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Callistemon brachyandrus

Also known as Melaleuca brachyandra


Prickly Bottlebrush

Callistemon brachyandrus Lindl.

The Prickly Bottlebrush (Callistemon brachyandrus) is an easily cultivated species. It is found growing naturally on a wide range of soil types in western New South Wales, Victoria, and South Australia. In the Australian National Botanic Gardens it forms a large bushy shrub growing to a height of 2m - 3 m with a spread of 3m - 4 m. In nature it achieves 4m x 4m.

distribution mapDuring the summer months, after most other Callistemon species have flowered, small red brushes up to 8 cm long cover the branches. The masses of stamens, which are the conspicuous parts of the flowers, are dark red with yellow anthers. These two characters combine to give the flowers the appearance of being dusted with gold. The five small petals and sepals, together with the pistils, are barely noticeable among the showy stamens.

Like so many of Australia's attractive native plants the inflorescence of Callistemon is composed of large numbers of small flowers grouped together. The flower arrangement in Callistemon closely resembles a bottle cleaning brush, hence the common name Bottlebrushes.

The stiff, sharp-pointed leaves are much smaller and narrower than other Callistemon species, being only 1.5 - 4 cm long and 1 mm wide. The undersurfaces of the linear leaves are typically dotted with oil glands. The young shoots are quite soft and hairy, much different from the mature needle-like foliage. This lush growth adds a very attractive greyish appearance to the shrub.

After flowering, pruning is beneficial in maintaining a healthy bushy shrub. Pruning need only consist of the removal of dead flower spikes and general shaping. The fruit is a woody three-celled capsule, 5 - 7 mm in diameter. New plants can be readily propagated from seed. For propagation, collect the oldest fruits possible, and place them in a paper bag. Once the capsules have dried sufficiently they will open, releasing many tiny seeds. The process of drying out the capsules can be accelerated by placing them in a warm sunny position. Tip cuttings of new season's growth can also be used as a means of producing additional plants.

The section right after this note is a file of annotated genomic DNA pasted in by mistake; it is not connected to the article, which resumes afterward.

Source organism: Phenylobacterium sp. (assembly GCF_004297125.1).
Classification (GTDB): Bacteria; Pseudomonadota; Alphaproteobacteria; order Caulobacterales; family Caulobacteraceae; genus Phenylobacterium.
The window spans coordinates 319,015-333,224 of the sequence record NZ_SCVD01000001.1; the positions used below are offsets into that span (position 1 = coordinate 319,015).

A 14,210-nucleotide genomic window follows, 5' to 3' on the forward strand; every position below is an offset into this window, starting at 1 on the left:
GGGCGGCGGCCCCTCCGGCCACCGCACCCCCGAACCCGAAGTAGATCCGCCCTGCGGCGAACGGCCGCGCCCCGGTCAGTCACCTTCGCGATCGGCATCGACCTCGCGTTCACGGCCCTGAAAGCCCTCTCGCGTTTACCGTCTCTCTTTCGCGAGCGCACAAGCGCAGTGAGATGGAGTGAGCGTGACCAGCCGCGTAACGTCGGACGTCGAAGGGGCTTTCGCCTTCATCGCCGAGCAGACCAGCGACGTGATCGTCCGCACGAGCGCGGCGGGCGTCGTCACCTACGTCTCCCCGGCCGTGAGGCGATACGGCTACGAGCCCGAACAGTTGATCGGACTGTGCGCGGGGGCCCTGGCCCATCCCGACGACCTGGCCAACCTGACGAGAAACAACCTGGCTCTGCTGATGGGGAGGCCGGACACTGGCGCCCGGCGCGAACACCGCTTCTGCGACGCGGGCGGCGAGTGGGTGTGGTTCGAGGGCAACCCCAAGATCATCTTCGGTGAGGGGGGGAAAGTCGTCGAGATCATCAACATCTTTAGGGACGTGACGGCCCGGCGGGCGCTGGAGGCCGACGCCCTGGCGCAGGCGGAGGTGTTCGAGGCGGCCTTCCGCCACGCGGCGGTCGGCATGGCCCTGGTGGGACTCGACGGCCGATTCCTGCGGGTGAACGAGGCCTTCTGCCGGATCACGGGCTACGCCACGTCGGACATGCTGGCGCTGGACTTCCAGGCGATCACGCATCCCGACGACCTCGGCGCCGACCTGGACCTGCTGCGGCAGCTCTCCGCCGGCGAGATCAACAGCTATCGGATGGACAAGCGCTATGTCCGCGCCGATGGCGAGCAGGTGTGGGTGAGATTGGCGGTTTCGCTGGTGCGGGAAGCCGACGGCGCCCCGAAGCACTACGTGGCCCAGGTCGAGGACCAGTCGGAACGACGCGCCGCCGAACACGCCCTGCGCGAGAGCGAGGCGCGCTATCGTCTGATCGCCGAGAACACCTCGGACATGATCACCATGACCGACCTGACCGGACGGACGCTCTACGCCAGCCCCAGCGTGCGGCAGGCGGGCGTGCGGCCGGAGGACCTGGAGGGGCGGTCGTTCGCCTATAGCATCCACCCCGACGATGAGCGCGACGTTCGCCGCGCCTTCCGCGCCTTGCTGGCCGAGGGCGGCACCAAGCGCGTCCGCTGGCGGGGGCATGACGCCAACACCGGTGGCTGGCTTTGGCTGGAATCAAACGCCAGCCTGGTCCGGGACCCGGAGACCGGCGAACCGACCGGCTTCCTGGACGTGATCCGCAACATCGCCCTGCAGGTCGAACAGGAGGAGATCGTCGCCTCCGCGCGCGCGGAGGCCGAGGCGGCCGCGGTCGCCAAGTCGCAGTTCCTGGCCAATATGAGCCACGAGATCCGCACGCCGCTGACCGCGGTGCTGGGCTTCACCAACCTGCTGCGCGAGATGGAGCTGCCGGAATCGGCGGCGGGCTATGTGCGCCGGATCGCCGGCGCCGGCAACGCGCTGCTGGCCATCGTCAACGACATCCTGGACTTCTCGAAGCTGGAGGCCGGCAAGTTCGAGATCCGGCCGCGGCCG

Like other Callistemon species, C. brachyandrus species has the ability to cope with poor drainage, growing equally well on wet or dry soils. It does, however, prefer full sun. Many Callistemon species suffer from occasional attacks by scale insects, thrips and sawfly larvae. These three pests can cause considerable damage to the foliage. Thrips and scale insects badly disfigure the leaves and sawfly larvae can defoliate some species. C. brachyandrus has proved to be generally resistant to attack by these insects. If these pests should occur on this or other Callistemon species a horticultural adviser should be consulted for recommendations on methods of control in your area.

Text by ANBG staff (1975)

Name meaning: Callistemon brachyandrus

Callistemon - from two Greek words, kallistos, most beautiful, and stemon, a stamen;

brachyandrus - a Greek compound meaning short stamens from brachy , short, and andrus, adjectival form of anthropos, man

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